On the road up to Pra Loup, the place where the Cannibal's reign came to an end.
On the road up to Pra Loup, the place where the Cannibal’s reign came to an end.
Xicon, the bike, on the Col d'Allos - the highest point of this year's Tour
Xicon, the bike, on the Col d’Allos – the highest point of this year’s Tour

Amount raised for William Wates Memorial Trust so far:  £3586.  If you would like to increase this amount, please use this link to my charity page.  I will personally thank you in the next post.

How to beat Team Sky on the Tour de France

Having just watched an epic week of racing at the Criterium  du Dauphine, I have seen how Team Sky could potentially be beaten on the Tour de France.

Chris Froome (Team Sky) snatched victory from Tejay van Garderen (BMC Racing Team) after a solo break on the last climb which gave him the overall.  As normal, Team Sky made it as difficult as possible for everyone else, softening up the favourites with a blistering pace in the run up to the final climb, before Froome put in his attack with about 2.5k to go.  This gave him the 10 second time bonus for the stage win and the extra 18 seconds that he had but into Tejay, giving an overall victory of 10 seconds.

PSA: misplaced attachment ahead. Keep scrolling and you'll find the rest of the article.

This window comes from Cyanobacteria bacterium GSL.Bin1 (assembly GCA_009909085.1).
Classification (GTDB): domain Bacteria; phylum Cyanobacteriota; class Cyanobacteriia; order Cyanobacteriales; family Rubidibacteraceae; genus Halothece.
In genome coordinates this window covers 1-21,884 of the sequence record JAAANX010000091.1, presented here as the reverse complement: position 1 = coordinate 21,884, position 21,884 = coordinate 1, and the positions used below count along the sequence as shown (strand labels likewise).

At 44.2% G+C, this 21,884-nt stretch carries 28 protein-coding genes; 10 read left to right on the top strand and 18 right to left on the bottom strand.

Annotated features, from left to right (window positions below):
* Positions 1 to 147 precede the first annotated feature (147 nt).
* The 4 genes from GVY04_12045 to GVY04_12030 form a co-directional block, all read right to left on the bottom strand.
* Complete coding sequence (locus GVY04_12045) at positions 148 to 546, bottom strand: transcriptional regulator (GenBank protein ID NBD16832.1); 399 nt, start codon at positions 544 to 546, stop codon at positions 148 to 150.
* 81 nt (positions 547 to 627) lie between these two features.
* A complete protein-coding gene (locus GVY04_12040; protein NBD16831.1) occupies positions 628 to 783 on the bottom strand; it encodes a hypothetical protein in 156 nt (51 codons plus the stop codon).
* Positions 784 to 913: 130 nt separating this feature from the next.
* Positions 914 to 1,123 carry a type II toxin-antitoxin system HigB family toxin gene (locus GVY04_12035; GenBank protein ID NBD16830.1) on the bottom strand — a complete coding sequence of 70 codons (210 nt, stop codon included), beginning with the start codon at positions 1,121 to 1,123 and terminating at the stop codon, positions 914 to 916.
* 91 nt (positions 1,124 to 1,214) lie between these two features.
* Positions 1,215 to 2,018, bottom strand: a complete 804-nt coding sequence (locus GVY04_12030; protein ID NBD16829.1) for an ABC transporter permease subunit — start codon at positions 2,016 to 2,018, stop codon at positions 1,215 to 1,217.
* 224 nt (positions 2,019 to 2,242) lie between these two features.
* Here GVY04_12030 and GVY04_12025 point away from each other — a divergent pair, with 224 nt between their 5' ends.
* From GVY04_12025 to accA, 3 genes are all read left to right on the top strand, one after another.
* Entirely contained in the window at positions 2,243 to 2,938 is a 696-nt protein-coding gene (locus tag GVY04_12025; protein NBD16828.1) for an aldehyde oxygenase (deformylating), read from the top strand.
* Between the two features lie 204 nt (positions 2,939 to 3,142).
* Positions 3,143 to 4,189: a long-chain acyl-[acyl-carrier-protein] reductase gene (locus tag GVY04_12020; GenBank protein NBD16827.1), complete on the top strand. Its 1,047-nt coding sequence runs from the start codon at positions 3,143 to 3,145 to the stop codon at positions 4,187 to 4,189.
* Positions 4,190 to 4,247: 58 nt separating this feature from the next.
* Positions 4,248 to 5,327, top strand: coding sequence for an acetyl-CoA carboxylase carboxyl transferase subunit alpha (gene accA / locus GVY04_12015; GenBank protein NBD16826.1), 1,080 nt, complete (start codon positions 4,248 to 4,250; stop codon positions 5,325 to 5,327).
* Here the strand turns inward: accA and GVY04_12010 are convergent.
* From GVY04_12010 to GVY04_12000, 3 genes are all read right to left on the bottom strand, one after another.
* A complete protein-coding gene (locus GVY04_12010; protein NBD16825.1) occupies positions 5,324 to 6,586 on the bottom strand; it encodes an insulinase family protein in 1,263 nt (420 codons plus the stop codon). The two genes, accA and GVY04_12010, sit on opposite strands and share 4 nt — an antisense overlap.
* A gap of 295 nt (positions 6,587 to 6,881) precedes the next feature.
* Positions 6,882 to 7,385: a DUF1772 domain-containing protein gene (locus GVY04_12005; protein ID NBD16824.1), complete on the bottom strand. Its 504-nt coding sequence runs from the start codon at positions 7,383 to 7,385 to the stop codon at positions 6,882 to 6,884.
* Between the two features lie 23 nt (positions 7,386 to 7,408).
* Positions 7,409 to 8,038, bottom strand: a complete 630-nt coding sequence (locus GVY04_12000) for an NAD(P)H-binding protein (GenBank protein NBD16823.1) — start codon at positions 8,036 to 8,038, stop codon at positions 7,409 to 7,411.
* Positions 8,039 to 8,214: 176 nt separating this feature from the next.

So 18 seconds on a savage attack up hill is what Froome was able to take out on the others.  Gone are the days of taking minutes out on your rivals going up mountains.  The GC hopefuls are all awesome climbers.  The new place to make significant time gaps (and beat Team Sky) may be the downhills.  This was highlighted on Stage 5, where Romain Bardet, from AG2R, launched an attacked just prior to the top of Col d’Allos and then descended like a legend to take 1 minute and 23 seconds out on the Sky train and hold on to his lead up the final, short climb of Pra Loup to take the stage victory.  Chapeau!  See this YouTube clip for some epic descending skills.

And with this in mind, and some other great descenders (Nibali and Contador to name just two of the GC riders), the 2015 edition of Le Tour could be very interesting.

However, any article about descending skills has to include the epic Alpine descent of Fabian Cancellara in the Tour de France about 5 years ago. Picture the scene, he is in the Yellow Jersey, has a mechanical near the top of a climb and the peleton continue on without him. His Team car fix the problem and Fabian has to catch them back up on the descent to remain in Yellow. This 7 minute YouTube clip is a Masterclass in Descending. Take particular note of how close he cuts in front of the doctor’s car at 3 mins 33 seconds into the clip! Enjoy.